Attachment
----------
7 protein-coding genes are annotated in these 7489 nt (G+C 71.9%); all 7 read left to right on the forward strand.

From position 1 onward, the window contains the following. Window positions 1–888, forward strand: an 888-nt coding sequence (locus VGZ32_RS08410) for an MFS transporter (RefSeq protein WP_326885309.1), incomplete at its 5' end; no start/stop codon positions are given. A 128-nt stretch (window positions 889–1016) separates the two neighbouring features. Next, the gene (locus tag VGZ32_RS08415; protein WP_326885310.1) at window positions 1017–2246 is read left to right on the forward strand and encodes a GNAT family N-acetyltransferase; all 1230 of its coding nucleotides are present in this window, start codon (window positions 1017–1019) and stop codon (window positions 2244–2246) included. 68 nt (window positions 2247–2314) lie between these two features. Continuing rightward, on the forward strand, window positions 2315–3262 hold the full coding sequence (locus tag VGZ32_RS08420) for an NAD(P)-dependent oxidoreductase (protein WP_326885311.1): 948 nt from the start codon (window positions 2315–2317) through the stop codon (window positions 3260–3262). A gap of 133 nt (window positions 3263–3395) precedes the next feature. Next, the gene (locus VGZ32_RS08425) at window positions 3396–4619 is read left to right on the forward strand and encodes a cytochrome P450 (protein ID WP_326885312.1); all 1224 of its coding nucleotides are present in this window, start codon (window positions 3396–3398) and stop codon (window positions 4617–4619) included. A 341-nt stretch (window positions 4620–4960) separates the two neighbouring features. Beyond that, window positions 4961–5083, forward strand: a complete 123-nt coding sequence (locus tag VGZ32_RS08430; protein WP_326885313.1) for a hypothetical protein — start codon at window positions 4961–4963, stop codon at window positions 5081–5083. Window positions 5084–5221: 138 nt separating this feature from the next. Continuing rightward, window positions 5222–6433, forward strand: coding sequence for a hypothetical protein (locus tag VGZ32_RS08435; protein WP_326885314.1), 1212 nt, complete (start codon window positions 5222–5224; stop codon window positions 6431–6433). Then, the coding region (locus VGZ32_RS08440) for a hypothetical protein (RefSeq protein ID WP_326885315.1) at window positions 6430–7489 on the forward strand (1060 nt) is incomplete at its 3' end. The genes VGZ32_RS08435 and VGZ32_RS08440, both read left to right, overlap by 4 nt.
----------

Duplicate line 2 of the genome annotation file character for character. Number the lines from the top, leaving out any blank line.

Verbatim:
From position 1 onward, the window contains the following. Window positions 1–888, forward strand: an 888-nt coding sequence (locus VGZ32_RS08410) for an MFS transporter (RefSeq protein WP_326885309.1), incomplete at its 5' end; no start/stop codon positions are given. A 128-nt stretch (window positions 889–1016) separates the two neighbouring features. Next, the gene (locus tag VGZ32_RS08415; protein WP_326885310.1) at window positions 1017–2246 is read left to right on the forward strand and encodes a GNAT family N-acetyltransferase; all 1230 of its coding nucleotides are present in this window, start codon (window positions 1017–1019) and stop codon (window positions 2244–2246) included. 68 nt (window positions 2247–2314) lie between these two features. Continuing rightward, on the forward strand, window positions 2315–3262 hold the full coding sequence (locus tag VGZ32_RS08420) for an NAD(P)-dependent oxidoreductase (protein WP_326885311.1): 948 nt from the start codon (window positions 2315–2317) through the stop codon (window positions 3260–3262). A gap of 133 nt (window positions 3263–3395) precedes the next feature. Next, the gene (locus VGZ32_RS08425) at window positions 3396–4619 is read left to right on the forward strand and encodes a cytochrome P450 (protein ID WP_326885312.1); all 1224 of its coding nucleotides are present in this window, start codon (window positions 3396–3398) and stop codon (window positions 4617–4619) included. A 341-nt stretch (window positions 4620–4960) separates the two neighbouring features. Beyond that, window positions 4961–5083, forward strand: a complete 123-nt coding sequence (locus tag VGZ32_RS08430; protein WP_326885313.1) for a hypothetical protein — start codon at window positions 4961–4963, stop codon at window positions 5081–5083. Window positions 5084–5221: 138 nt separating this feature from the next. Continuing rightward, window positions 5222–6433, forward strand: coding sequence for a hypothetical protein (locus tag VGZ32_RS08435; protein WP_326885314.1), 1212 nt, complete (start codon window positions 5222–5224; stop codon window positions 6431–6433). Then, the coding region (locus VGZ32_RS08440) for a hypothetical protein (RefSeq protein ID WP_326885315.1) at window positions 6430–7489 on the forward strand (1060 nt) is incomplete at its 3' end. The genes VGZ32_RS08435 and VGZ32_RS08440, both read left to right, overlap by 4 nt.